With outward grace, the body's virtue, join'd..
A violated decency now reigns,

And nymphs for failings take peculiar pains.
With Chinese painters modern toasts agree,
The point they aim at is deformity:
They throw their persons, with a hoyden air,
Across the room, and toss into the chair.
So far their commerce with mankind is gone,
They for our manners have exchang'd their own.

The modest look, the castigated grace,

The gentle movement, and slow-measur❜d pace,
For which her lovers died, her parents pray'd,
Are indecorums with the modern maid.

Stiff forms are bad; but let not worse intrude,
Nor conquer art and nature to be rude.
Modern good-breeding carry to its height,
And Lady D-'s self will be polite.

Ye rising Fair! ye bloom of Britain's isle!
When high-born Anna, with a soften'd smile,
Leads on your train, and sparkles at your head,
What seems most hard is not to be well-bred :
Her bright example with success pursue,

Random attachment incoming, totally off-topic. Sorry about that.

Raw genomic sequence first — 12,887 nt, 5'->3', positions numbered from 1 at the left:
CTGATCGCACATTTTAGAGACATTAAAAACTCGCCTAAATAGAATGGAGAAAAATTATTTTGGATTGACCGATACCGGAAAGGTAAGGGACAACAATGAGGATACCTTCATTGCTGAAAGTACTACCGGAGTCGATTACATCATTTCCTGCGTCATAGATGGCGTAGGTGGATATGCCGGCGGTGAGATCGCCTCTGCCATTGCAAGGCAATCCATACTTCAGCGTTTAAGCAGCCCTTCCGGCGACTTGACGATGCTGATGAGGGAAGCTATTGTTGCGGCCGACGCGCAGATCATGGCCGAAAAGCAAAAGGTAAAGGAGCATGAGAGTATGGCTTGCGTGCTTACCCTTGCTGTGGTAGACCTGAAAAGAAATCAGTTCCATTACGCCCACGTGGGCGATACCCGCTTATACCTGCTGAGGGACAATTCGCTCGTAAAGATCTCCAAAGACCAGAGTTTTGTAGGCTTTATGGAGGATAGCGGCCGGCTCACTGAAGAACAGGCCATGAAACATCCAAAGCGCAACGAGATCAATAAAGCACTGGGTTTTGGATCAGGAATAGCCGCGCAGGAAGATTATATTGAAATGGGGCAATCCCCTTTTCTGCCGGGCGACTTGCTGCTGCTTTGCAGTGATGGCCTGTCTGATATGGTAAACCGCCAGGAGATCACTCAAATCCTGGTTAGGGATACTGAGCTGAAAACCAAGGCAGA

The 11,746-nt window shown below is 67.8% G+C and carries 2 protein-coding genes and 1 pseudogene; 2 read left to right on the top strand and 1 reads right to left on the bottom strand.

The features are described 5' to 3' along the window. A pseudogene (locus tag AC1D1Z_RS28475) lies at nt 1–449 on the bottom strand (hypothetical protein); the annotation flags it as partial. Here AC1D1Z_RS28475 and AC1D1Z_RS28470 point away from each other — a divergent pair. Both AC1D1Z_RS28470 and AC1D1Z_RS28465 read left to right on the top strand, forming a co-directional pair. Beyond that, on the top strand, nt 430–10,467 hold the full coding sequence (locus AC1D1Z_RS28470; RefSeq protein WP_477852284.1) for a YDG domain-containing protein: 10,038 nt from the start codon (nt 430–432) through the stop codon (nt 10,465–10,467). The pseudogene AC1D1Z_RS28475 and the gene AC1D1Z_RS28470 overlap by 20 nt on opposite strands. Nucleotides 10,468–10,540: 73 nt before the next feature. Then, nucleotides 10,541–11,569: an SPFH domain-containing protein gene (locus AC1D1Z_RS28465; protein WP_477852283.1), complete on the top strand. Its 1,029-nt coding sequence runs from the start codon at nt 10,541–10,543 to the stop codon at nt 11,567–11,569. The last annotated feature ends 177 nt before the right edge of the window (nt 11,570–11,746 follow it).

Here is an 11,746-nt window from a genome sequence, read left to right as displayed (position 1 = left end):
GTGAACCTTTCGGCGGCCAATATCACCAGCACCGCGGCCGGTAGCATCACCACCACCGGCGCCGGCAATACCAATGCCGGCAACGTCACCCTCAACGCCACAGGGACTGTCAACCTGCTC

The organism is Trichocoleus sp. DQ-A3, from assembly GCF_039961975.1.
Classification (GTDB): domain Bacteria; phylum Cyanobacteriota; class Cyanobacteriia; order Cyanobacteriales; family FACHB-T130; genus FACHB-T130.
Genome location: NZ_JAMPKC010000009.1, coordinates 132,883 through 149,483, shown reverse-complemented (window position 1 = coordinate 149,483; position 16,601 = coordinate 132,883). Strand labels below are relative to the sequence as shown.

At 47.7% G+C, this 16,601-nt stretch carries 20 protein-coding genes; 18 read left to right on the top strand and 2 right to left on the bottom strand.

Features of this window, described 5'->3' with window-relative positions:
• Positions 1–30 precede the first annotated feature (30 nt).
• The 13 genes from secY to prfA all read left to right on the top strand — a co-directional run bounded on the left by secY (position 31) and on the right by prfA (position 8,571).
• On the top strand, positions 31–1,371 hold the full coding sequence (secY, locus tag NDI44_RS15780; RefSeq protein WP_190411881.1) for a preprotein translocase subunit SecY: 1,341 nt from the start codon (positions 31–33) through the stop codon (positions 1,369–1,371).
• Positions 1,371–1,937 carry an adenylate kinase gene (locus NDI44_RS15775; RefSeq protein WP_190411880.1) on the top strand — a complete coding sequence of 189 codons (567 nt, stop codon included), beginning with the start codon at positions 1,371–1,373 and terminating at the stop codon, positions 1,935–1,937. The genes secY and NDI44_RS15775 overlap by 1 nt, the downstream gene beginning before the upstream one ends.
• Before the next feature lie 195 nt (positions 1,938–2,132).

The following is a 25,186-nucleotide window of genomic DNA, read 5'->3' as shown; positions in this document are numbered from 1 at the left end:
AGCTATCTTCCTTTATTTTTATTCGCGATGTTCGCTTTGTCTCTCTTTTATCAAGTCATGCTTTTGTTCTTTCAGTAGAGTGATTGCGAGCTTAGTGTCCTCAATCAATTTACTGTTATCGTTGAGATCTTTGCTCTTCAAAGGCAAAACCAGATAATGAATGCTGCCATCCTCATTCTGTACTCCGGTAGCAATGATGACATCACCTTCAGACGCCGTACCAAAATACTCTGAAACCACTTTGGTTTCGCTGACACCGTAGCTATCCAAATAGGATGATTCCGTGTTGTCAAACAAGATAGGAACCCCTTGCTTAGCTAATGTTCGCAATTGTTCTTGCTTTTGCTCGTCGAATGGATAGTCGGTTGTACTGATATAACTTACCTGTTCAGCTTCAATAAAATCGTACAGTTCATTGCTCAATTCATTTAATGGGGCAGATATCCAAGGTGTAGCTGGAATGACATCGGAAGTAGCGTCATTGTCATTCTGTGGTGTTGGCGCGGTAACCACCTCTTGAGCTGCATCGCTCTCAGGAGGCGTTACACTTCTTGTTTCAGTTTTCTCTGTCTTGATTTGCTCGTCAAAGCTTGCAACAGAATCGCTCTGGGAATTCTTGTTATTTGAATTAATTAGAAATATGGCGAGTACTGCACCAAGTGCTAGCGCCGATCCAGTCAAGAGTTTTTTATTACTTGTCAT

And all but adoration is your due.

'But adoration! give me something more,'-
Cries Lyce, on the borders of threescore.
Nought treads so silent as the foot of Time;
Hence we mistake our autumn for our prime..
Tis greatly wise to know, before we're told,
The melancholy news that we grow old.
Autumnal Lyce carries in her face
Memento mori to each public place.

O how your beating breast a mistress warms,
Who looks through spectacles to see your charms!
While rival undertakers hover round,

And with his spade the sexton marks the ground,
Intent not on her own, but others' doom,
She plans new conquests, and defrauds the tomb.
In vain the cock has summon'd sprites away,
She walks at noon, and blasts the bloom of day;
Gay rainbow-silks her mellow charms infold,
And nought of Lyce but herself is old:
Her grizzled locks assume a smirking grace,
And art has levell'd her deep-furrow'd face:
Her strange demand no mortal can approve ;
We'll ask her blessing, but can't ask her love:
She grants, indeed, a lady may decline
(All ladies but herself) at ninety-nine.

O how unlike her was the sacred age
Of prudent Portia? her gray hairs engage,